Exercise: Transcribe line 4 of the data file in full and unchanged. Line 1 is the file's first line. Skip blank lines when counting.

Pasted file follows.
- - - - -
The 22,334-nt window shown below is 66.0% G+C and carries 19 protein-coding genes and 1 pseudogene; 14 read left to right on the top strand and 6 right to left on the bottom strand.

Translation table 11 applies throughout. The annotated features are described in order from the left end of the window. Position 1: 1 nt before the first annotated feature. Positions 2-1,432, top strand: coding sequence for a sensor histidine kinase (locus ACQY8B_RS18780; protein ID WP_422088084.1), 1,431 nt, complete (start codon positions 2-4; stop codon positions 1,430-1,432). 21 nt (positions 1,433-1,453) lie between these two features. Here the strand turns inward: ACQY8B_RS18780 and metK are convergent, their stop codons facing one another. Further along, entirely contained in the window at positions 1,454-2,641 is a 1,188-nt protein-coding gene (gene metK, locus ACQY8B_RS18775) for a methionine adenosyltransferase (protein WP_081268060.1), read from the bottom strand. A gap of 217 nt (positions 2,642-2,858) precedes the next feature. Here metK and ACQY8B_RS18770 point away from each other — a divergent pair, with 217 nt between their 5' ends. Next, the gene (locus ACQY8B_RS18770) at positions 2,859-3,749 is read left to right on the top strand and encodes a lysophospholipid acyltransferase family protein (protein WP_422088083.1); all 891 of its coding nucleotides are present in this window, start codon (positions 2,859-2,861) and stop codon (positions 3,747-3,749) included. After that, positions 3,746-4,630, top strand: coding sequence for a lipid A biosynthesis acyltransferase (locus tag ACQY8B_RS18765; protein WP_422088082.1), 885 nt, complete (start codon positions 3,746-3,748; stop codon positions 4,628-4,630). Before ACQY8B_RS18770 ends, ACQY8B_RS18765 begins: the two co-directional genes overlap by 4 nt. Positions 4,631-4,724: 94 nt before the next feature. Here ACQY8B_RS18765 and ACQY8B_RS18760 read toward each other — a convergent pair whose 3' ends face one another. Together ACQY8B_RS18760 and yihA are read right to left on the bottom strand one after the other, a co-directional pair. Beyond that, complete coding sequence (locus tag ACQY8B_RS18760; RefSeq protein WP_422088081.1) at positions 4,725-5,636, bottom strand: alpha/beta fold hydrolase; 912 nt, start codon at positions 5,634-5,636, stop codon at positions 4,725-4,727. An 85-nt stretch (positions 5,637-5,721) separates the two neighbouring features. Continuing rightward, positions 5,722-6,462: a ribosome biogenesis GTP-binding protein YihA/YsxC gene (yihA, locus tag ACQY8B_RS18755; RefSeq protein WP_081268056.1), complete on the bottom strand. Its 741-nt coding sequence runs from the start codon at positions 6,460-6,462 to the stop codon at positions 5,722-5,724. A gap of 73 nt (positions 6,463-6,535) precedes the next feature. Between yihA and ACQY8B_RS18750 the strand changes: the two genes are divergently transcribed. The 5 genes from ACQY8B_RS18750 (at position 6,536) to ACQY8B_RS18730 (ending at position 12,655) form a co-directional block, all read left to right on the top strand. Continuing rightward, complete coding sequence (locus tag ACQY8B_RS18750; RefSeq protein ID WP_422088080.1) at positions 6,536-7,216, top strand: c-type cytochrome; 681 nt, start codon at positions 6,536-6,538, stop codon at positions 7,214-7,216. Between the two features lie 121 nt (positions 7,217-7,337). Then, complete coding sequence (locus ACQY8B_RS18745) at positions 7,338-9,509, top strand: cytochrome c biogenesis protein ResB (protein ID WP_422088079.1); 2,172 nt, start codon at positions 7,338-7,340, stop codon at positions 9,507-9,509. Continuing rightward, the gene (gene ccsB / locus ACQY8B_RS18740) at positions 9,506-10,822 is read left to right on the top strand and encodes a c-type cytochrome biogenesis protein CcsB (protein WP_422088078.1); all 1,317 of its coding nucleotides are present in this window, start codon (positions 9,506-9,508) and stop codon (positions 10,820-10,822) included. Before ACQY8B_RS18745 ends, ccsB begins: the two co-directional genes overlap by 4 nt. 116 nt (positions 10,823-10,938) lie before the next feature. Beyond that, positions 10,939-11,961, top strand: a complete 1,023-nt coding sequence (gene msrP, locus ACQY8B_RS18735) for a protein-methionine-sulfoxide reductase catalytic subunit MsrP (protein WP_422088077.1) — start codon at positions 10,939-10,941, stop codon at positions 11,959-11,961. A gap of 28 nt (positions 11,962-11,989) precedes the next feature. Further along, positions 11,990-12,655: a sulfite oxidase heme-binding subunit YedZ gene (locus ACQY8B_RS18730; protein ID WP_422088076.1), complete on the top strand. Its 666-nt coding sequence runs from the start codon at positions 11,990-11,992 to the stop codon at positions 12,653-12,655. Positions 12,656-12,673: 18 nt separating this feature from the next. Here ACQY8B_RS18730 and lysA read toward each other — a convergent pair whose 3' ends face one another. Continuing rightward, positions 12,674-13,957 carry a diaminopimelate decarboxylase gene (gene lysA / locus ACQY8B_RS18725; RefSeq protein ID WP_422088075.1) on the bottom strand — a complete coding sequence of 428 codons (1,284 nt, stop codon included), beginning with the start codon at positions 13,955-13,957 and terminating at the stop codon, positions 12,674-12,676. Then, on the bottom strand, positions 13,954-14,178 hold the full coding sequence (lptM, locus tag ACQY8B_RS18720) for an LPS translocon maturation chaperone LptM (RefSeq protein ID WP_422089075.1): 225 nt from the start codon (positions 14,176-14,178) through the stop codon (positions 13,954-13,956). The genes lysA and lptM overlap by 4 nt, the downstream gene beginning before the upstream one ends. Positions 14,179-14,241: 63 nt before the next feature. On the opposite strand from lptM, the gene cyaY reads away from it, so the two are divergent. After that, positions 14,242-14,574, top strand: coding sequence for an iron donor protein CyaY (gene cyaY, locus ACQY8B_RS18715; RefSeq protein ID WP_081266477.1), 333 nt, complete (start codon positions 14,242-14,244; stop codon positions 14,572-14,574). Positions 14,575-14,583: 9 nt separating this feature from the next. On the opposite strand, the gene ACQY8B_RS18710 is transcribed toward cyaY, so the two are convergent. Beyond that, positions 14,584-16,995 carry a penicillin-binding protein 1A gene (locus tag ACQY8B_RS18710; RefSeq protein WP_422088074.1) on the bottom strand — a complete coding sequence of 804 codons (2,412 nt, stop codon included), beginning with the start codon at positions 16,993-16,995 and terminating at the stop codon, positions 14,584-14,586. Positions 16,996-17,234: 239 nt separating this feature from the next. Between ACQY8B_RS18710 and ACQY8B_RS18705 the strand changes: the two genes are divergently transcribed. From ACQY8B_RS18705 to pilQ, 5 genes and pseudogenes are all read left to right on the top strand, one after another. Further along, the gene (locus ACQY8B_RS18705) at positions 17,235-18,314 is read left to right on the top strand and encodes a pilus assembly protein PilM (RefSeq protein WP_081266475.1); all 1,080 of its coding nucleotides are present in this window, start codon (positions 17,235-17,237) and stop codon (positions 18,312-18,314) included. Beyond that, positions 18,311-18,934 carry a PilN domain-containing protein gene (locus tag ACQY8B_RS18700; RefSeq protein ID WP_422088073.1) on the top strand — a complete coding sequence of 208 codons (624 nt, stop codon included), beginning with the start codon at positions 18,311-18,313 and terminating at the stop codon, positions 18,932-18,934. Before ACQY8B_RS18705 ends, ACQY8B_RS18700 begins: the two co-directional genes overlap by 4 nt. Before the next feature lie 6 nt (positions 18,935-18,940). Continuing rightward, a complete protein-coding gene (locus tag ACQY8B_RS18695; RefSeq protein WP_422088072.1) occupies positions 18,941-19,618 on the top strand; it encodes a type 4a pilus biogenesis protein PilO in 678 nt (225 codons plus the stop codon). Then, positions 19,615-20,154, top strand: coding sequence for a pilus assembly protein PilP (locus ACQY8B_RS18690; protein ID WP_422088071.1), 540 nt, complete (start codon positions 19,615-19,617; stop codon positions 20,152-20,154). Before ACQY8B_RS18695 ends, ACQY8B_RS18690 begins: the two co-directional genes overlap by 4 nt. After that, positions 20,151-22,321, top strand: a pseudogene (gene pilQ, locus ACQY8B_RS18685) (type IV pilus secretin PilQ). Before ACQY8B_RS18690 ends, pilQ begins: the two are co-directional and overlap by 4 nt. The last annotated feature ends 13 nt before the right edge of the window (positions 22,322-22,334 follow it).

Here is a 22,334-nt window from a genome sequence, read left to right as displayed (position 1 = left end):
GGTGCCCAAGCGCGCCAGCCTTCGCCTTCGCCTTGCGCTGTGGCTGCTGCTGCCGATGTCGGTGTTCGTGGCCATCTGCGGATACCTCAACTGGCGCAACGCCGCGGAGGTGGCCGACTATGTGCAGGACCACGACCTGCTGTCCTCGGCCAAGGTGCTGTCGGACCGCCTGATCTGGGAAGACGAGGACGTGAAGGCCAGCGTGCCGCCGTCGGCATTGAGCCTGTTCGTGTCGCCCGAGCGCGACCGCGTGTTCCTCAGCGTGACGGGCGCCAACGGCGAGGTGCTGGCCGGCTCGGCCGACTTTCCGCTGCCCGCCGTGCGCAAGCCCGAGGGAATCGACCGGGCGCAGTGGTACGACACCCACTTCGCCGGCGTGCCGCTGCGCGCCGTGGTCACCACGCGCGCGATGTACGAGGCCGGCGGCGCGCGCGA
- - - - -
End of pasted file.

GGTGCCCAAGCGCGCCAGCCTTCGCCTTCGCCTTGCGCTGTGGCTGCTGCTGCCGATGTCGGTGTTCGTGGCCATCTGCGGATACCTCAACTGGCGCAACGCCGCGGAGGTGGCCGACTATGTGCAGGACCACGACCTGCTGTCCTCGGCCAAGGTGCTGTCGGACCGCCTGATCTGGGAAGACGAGGACGTGAAGGCCAGCGTGCCGCCGTCGGCATTGAGCCTGTTCGTGTCGCCCGAGCGCGACCGCGTGTTCCTCAGCGTGACGGGCGCCAACGGCGAGGTGCTGGCCGGCTCGGCCGACTTTCCGCTGCCCGCCGTGCGCAAGCCCGAGGGAATCGACCGGGCGCAGTGGTACGACACCCACTTCGCCGGCGTGCCGCTGCGCGCCGTGGTCACCACGCGCGCGATGTACGAGGCCGGCGGCGCGCGCGA